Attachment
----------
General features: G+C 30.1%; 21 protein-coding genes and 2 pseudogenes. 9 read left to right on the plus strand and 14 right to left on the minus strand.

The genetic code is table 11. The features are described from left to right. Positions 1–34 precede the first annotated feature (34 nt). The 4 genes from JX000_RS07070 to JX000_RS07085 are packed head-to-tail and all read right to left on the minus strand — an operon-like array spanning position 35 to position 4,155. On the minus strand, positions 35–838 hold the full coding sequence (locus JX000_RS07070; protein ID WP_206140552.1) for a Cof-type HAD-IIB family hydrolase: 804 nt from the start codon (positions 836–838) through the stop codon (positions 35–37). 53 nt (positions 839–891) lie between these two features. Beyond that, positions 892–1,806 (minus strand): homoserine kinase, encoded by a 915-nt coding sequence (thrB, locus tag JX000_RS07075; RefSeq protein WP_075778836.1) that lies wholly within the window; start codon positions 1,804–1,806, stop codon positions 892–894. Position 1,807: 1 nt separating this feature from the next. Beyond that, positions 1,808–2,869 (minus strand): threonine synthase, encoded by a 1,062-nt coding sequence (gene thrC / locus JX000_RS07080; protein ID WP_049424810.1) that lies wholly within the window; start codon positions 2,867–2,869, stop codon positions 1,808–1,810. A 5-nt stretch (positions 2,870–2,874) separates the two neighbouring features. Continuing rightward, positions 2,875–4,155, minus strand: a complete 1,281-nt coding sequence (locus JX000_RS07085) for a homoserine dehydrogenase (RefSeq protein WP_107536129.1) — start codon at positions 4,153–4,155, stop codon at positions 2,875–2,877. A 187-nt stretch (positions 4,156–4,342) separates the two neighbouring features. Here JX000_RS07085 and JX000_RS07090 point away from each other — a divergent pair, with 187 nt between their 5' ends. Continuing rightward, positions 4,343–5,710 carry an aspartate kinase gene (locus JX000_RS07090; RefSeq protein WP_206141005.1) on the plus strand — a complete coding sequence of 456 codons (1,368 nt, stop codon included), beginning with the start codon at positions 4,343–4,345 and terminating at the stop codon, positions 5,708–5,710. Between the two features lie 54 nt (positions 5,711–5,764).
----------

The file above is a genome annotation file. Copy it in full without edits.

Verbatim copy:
General features: G+C 30.1%; 21 protein-coding genes and 2 pseudogenes. 9 read left to right on the plus strand and 14 right to left on the minus strand.

The genetic code is table 11. The features are described from left to right. Positions 1–34 precede the first annotated feature (34 nt). The 4 genes from JX000_RS07070 to JX000_RS07085 are packed head-to-tail and all read right to left on the minus strand — an operon-like array spanning position 35 to position 4,155. On the minus strand, positions 35–838 hold the full coding sequence (locus JX000_RS07070; protein ID WP_206140552.1) for a Cof-type HAD-IIB family hydrolase: 804 nt from the start codon (positions 836–838) through the stop codon (positions 35–37). 53 nt (positions 839–891) lie between these two features. Beyond that, positions 892–1,806 (minus strand): homoserine kinase, encoded by a 915-nt coding sequence (thrB, locus tag JX000_RS07075; RefSeq protein WP_075778836.1) that lies wholly within the window; start codon positions 1,804–1,806, stop codon positions 892–894. Position 1,807: 1 nt separating this feature from the next. Beyond that, positions 1,808–2,869 (minus strand): threonine synthase, encoded by a 1,062-nt coding sequence (gene thrC / locus JX000_RS07080; protein ID WP_049424810.1) that lies wholly within the window; start codon positions 2,867–2,869, stop codon positions 1,808–1,810. A 5-nt stretch (positions 2,870–2,874) separates the two neighbouring features. Continuing rightward, positions 2,875–4,155, minus strand: a complete 1,281-nt coding sequence (locus JX000_RS07085) for a homoserine dehydrogenase (RefSeq protein WP_107536129.1) — start codon at positions 4,153–4,155, stop codon at positions 2,875–2,877. A 187-nt stretch (positions 4,156–4,342) separates the two neighbouring features. Here JX000_RS07085 and JX000_RS07090 point away from each other — a divergent pair, with 187 nt between their 5' ends. Continuing rightward, positions 4,343–5,710 carry an aspartate kinase gene (locus JX000_RS07090; RefSeq protein WP_206141005.1) on the plus strand — a complete coding sequence of 456 codons (1,368 nt, stop codon included), beginning with the start codon at positions 4,343–4,345 and terminating at the stop codon, positions 5,708–5,710. Between the two features lie 54 nt (positions 5,711–5,764).